A few years ago when gas prices rose to around $4.50 per gallon, it basically changed the way I looked at almost everything. Prior to that I drove literally everywhere, had a half dozen cars in the driveway, and didn't really consider anything different than the usual "American way" to do things (ie: drive, put myself at the mercy of big oil companies, and work even more to pay the bills). Fast forward to now. I currently have no home (by choice), no debts (by choice), no permanent employment (by choice), and one car (in storage). How did that happen? Here's how:
- I saw that gas prices were about $4.50 per gallon and became offended at both the high price and the way that the government, futures investors, and others jerked the average person around with gas prices that seemed to rise and fall apparently on a whim.
- Then we were on vacation, hopping on and off about any kind of public transit you could think of (city bus, jeepney, tricicyleta, motor scooter, etc) for basically pennies per ride, and it dawned on me that I had never considered public transit in my own country.
- I made a list of what types of public transit I could reasonably use in my own city. The list included walking, bicycling, city bus, light rail, train, and car pooling.
- Next I actually experimented with each type of transportation to see if #1, these options were feasible considering my work/lifestyle, and if #2, using these options actually saved me money. I found out that the answer to both of these questions was a resounding YES.
- As I made each these differing forms of transportation a part of my lifestyle (ie: walking to the grocery store, bicycling for errands that were a bit further, riding the bus all over the city to business meetings and social events, hopping on light rail when it was convenient, car pooling quite often to meetings, and even taking a train to get out of the city for the weekend) I realized that it would be possible to cut back on the cars, the gas expense, and the total reliance on big oil for my every excursion.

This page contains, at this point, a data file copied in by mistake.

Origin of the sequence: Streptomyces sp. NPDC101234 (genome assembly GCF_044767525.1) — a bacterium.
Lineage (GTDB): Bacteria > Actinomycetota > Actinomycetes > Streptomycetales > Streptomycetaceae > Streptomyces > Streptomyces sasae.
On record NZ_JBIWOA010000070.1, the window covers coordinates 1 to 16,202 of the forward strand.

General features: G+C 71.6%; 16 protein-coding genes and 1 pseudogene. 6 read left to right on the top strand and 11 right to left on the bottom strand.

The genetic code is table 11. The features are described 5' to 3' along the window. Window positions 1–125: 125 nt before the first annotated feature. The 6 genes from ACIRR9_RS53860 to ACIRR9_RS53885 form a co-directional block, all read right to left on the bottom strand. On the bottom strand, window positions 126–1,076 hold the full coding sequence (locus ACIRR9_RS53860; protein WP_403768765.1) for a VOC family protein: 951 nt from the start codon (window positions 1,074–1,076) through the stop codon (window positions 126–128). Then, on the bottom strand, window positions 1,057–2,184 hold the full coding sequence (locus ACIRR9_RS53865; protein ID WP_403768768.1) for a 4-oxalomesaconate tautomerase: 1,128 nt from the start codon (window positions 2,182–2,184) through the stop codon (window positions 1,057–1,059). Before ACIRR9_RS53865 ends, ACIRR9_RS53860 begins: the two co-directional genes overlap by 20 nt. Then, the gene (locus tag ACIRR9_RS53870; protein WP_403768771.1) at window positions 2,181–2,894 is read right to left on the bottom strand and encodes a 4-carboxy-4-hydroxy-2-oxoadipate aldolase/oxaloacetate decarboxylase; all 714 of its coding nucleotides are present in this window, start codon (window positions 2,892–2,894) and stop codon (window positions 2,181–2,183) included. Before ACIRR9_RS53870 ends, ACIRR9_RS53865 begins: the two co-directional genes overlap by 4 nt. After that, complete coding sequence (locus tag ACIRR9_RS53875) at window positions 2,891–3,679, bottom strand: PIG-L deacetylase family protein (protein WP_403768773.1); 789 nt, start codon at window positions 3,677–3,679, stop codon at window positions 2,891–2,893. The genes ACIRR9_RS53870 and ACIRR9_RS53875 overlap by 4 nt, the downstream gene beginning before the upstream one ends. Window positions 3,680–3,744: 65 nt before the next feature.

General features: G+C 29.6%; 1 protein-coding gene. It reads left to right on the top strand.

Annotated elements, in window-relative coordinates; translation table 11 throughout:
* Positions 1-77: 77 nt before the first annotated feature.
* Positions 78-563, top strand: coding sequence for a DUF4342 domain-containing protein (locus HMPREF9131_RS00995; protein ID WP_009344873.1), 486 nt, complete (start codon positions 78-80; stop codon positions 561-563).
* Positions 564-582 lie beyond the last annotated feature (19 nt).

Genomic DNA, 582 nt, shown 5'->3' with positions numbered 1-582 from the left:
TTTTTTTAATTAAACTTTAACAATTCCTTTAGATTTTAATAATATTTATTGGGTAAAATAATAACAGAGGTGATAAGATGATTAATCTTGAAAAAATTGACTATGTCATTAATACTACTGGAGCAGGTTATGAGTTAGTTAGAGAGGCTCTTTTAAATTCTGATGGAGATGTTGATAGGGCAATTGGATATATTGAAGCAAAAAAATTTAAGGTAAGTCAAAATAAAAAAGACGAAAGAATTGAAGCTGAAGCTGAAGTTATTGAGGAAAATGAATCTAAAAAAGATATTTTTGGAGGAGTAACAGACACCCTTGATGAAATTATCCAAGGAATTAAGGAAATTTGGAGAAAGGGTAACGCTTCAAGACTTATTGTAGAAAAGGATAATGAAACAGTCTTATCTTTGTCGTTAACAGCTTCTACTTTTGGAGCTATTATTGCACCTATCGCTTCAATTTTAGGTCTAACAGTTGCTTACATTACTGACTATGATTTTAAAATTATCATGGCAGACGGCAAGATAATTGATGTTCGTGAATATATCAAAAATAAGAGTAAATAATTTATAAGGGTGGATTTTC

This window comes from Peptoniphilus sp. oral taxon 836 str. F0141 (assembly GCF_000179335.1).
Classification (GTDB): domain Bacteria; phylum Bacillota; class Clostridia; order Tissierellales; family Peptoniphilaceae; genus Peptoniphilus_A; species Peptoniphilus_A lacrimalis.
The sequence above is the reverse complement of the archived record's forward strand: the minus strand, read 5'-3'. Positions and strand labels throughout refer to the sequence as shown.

- So we now have one car that the spouse and I share. Did I mention that life is much simpler now? Only one car to maintain, clean, keep track of, pay taxes on, register, insure, etc.
That's the short version. After the cars went, I considered what other things I had just accepted as fact and considered ways to turn those assumptions on its head as well. So I quit working, sold the house, sold almost everything we owned, packed up a backpack, and have decided to travel for a while as a kind of "sabbatical" from the rat race.
But back to the topic of this post... The bottom line: when gas prices begin to skyrocket again, consider what alternate forms of transportation you could take to both save money and reduce your reliance on big oil. Who knows? Making this small choice could lead you in a direction you never imagined.